When designing a new space, what’s one piece of advice you’d give?
At Kalu Interiors, we always work knowing there is much more than meets the eye. We design without letting what is there inhibit our creativity, as the possibilities can be endless. With that being said, there will almost always be obstacles and limitations in the design, such as structural and electrical. And in those cases, we work with and not against. The whole purpose of a well-designed space is ensuring it feels like it has purpose! We look at it as a puzzle, make every element fit together, and in result, work together. Because it’s only when elements fight one another, a space can feel unsettled, unfinished, or uneasy to the eyes. Nonetheless, throughout our years of experience (without aging ourselves), we have almost always found that unique solutions only come from unique problems.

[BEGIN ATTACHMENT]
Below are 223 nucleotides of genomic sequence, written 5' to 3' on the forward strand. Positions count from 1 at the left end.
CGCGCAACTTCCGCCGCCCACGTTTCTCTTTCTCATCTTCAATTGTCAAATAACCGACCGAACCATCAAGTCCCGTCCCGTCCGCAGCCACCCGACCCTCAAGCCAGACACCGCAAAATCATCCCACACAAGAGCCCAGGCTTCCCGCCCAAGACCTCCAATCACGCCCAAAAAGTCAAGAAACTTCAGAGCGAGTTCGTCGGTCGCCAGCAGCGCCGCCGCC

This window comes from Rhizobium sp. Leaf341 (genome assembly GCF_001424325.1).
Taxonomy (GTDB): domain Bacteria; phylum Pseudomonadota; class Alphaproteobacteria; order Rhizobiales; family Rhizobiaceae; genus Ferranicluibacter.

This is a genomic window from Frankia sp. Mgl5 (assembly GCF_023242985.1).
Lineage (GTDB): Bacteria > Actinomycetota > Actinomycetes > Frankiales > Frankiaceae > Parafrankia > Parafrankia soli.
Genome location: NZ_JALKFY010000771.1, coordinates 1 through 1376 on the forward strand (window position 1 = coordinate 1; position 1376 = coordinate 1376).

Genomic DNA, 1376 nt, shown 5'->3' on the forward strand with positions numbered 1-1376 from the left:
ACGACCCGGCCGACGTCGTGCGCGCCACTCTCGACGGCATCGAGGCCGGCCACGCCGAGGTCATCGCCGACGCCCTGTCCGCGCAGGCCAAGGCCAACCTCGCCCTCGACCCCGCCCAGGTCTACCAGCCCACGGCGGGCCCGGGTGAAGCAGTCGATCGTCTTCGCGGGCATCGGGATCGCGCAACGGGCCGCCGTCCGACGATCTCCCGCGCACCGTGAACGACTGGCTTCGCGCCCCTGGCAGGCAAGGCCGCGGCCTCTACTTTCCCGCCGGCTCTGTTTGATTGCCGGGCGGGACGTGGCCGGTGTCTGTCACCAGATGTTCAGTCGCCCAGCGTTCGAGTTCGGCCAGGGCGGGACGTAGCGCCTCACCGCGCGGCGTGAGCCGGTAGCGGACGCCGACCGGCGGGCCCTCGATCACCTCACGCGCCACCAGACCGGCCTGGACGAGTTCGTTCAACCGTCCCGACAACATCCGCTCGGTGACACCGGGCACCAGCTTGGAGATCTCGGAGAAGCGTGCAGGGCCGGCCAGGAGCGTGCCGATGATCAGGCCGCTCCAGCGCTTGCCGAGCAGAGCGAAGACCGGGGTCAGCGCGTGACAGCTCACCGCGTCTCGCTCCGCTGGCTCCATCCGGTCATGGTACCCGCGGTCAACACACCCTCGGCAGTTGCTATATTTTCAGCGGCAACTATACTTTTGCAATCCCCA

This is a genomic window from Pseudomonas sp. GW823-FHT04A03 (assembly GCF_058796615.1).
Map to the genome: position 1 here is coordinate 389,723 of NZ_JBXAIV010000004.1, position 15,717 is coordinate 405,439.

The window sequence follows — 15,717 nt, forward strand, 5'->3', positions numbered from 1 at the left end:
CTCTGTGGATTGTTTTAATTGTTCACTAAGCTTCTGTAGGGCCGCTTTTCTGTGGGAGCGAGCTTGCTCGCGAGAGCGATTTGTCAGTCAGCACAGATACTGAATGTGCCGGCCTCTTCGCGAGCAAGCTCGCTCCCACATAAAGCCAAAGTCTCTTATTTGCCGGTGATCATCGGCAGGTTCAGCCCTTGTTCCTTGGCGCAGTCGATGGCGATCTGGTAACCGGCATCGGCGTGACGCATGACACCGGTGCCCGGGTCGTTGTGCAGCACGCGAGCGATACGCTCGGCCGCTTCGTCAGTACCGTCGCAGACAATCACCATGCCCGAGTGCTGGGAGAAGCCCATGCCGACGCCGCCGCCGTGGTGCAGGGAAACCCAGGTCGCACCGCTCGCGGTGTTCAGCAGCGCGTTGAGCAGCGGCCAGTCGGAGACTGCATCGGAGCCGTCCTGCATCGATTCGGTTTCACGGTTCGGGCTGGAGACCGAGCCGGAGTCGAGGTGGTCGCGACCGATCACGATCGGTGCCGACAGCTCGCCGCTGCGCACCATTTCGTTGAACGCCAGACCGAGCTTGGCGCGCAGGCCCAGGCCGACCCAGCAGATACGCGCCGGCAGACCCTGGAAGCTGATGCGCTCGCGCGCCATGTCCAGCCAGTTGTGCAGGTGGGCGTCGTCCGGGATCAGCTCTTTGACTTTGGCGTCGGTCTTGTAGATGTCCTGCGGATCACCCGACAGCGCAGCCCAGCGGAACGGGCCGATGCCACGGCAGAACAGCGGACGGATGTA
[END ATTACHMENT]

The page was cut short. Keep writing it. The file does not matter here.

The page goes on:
Check out all of Phyllis and Aleem’s projects at kaluinteriors.com.